I have had a chance to review the lab utilization data that was presented at the last Clinicians meeting.  Additionally, I reviewed the Central Coast Alliance for Health (CCAH) lab utilization data from 2006.  The idea was to check trends of note.  Terry Gomez and Jimmy Lew also did some investigation involving Quest lab and presented it in their Monthly Kaizen Provider meeting. Here is some pertinent info. From their presentation.  The commonest Quest ordered labs, during one four month period in 2007,  were in descending order with their EAPC prices: lipid panels ($7.00), TSH (11.00), Comprehensive metabolic panel (1.90), CBC/Hemogram(2.00), HgbA1c(7.00), PAP (21.00), hepatic panel(5.00), GC/CT(17.00), Urine microalbumin (26.00), Basic metabolic (1.58), UA(?), ESR (3.00), H.Pylori breath (25.00), Urine culture (18.00), PSA (5.86), HIV AB (14.00), Stool O&P (5.99 per),CPK (3.74), Hep C (7.60), ALT (4.00), Fecal Globin (9.99).  The most interesting note is the variation at each site, but this data contained no denominator, so exact interpretation is lacking.  But even in similarly sized clinics the variation is really remarkable and really unacceptable.  For example one smaller clinic ordered 25 ALT, AST during the study period, and another ordered 0.  Interesting since clearly the cost efficiency would have been to order the CMP instead.  I think understanding the price breakdown will in itself begin to educate about lab selection choices.  My practice about -statin liver test monitoring will now change now that I know the pricings. 

            The CCAH data is also interesting about variation.  The data is better in that their clinic-by-clinic data is normalized to a rate per 1000 members.  For example, let me show you these numbers:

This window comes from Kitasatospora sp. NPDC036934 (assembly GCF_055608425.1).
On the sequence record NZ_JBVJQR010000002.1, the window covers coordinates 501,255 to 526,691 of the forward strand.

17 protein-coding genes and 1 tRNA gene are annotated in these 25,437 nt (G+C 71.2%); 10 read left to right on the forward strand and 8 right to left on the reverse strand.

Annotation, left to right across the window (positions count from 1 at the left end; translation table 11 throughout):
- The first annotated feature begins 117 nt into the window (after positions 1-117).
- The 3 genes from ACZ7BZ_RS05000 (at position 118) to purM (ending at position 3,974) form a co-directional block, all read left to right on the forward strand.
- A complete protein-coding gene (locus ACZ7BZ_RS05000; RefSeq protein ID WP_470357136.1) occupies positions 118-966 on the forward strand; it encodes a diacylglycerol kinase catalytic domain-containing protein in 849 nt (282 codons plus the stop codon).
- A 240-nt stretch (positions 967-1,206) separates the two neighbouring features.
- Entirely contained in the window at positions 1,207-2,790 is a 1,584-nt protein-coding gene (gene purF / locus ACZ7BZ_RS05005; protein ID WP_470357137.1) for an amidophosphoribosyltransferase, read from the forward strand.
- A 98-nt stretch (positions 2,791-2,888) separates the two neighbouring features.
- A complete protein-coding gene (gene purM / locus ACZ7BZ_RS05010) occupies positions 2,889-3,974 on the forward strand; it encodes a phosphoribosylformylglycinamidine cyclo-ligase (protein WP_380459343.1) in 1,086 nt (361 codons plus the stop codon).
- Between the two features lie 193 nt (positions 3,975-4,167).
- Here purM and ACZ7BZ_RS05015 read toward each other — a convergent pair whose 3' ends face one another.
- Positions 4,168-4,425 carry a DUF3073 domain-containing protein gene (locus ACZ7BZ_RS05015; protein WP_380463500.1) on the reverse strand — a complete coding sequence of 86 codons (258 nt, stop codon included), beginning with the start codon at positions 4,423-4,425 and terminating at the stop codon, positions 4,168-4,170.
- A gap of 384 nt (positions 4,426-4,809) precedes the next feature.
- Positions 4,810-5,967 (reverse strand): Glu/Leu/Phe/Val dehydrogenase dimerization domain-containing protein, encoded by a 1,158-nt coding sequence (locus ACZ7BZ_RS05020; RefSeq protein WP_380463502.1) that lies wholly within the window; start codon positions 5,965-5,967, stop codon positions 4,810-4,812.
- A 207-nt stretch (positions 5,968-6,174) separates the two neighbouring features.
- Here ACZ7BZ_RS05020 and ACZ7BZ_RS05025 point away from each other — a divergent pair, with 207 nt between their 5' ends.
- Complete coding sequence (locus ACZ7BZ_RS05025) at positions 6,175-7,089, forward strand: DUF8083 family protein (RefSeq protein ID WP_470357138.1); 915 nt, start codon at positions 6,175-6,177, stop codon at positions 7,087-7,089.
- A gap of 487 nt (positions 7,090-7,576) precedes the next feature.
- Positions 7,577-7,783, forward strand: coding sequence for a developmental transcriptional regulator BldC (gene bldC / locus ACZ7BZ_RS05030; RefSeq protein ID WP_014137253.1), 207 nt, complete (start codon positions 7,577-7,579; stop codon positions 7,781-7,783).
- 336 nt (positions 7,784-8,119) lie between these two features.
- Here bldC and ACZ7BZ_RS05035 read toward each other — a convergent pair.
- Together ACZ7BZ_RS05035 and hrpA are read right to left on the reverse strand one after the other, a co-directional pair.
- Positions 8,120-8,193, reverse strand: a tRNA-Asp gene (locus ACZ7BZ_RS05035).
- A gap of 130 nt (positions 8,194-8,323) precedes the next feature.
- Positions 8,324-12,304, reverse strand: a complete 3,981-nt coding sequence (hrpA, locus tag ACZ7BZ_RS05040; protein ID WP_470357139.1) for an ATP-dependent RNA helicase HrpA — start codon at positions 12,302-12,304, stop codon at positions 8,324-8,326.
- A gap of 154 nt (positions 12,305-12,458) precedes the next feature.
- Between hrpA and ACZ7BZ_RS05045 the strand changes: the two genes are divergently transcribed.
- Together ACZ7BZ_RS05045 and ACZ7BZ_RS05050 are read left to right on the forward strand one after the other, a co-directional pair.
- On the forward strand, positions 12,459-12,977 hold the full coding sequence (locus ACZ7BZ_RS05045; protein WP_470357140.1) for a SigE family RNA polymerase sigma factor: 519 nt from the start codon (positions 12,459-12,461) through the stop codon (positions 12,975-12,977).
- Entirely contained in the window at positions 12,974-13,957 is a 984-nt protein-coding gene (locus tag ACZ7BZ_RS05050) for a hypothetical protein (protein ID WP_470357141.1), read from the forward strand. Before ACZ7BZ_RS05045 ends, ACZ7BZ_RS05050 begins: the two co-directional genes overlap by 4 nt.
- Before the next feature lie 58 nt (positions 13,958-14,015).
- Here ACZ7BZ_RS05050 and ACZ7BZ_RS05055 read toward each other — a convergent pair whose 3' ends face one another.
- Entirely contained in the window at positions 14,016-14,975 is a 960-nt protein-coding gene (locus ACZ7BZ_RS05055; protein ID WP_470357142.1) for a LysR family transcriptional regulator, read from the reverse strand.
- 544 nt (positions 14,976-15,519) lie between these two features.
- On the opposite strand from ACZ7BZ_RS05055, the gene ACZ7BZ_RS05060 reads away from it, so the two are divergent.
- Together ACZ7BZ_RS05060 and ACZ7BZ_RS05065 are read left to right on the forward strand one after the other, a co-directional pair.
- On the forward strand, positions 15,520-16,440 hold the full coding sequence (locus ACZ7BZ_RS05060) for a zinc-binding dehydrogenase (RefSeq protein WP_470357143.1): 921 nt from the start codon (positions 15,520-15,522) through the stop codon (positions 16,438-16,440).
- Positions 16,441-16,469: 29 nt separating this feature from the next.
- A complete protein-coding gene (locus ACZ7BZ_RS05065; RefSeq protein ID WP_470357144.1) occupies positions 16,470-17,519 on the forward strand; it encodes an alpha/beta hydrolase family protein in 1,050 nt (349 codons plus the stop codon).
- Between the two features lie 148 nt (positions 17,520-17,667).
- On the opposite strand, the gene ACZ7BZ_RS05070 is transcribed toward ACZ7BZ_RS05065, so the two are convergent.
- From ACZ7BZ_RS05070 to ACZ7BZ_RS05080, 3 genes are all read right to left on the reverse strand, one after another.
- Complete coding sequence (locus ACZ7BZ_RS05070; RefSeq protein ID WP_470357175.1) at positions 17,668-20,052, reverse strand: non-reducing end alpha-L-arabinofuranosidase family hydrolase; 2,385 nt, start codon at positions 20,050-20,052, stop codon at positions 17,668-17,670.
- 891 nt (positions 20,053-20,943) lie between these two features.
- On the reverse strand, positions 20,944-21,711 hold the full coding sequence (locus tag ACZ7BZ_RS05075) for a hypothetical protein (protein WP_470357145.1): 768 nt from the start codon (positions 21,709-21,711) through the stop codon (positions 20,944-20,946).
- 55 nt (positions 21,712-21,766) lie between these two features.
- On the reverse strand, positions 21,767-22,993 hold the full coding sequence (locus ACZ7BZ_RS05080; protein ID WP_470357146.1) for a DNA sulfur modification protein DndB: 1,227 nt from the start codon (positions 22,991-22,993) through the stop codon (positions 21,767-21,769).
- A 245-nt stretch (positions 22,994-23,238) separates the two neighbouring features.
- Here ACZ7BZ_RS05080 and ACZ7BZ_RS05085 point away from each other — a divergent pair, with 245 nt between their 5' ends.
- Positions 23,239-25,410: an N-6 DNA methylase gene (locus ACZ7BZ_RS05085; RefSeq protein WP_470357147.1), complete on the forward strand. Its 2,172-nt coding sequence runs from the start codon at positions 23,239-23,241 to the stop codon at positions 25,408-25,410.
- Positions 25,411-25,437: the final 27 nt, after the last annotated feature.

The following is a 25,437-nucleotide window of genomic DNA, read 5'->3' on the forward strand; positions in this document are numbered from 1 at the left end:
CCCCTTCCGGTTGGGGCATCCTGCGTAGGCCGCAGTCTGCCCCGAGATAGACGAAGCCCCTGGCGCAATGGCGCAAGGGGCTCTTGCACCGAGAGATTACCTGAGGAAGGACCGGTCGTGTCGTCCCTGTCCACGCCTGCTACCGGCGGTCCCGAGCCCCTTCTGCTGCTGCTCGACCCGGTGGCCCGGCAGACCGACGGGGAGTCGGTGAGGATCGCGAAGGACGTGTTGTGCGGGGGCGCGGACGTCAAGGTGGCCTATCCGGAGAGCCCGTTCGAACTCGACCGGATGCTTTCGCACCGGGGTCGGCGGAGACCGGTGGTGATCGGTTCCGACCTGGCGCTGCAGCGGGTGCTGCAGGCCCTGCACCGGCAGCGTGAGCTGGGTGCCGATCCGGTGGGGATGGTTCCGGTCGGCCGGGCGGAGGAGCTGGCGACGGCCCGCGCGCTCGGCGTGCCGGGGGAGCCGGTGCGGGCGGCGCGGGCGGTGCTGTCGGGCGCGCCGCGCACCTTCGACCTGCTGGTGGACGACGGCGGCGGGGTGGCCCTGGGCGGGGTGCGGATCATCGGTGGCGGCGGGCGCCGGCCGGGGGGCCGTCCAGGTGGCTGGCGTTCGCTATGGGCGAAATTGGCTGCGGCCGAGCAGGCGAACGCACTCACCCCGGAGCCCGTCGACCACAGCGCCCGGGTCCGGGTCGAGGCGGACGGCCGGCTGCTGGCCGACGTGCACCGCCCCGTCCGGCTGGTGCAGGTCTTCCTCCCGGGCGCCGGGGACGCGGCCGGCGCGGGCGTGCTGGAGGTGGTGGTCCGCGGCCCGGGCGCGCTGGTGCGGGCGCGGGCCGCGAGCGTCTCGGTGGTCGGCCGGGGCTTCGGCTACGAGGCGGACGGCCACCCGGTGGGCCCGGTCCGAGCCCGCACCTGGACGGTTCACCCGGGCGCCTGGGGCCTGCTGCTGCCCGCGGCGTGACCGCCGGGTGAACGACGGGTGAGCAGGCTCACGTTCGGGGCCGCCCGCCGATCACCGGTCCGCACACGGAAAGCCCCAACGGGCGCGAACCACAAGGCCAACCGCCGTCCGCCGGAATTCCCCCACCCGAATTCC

Disease panel variance from norm range for the 6 sites   (-47% to +36% from specialty average)

Blood counts                “                                          -23% to +30%                  “                 

Urinalysis                                  “                                          -30% to  +82%                 “          

TSH                                         “                                          -34% to +37%                  “

HgbA1c                                   “                                          -22%  to+115%                “

PSA                                         “                                          -35%  to +100%               “

Other Chemistry                       “                                          -27%  to +301%               “

            From a pursuit of uniformity standpoint that Total Quality Management approaches seek, this degree of variation suggests waste is occurring somewhere.  And looking forward, as the IOM pointed out in its “Crossing the Quality Chasm Report”, a 21st Century health care system needs to pursue waste reduction over cost reduction, because the cost of waste is tremendous, and some begins within the clinicians’ sphere of influence.  As we have been discussing here, modern quality experts talk about variation as distance from the mean.  The more of the outcomes that are closer to the mean, the more reliable the procedure.  One could consider the decision to order a lab as the procedure, so the more lumped together the order rate, the fewer outliers several standard deviations away from the mean, the more confidence we can have that we are being efficient in our practices.  The less we are wasting valuable institutional resources.  Quality experts believe all improvements begin with the data.  One final quick but useful point about variation.  Variation can be of two types, special-cause variation, a result of employee error or undertraining, and common-cause variation, that variation that a policy or a technology allows, usually a management decision.   The majority of variation is usually common-cause type. I believe this data truly justifies the need for a lab utilization review policy, which should combine both clinical and cost information as described above.  Until such a policy/tool is in place I’ll be sharing the data I have with you for consideration with your lab ordering.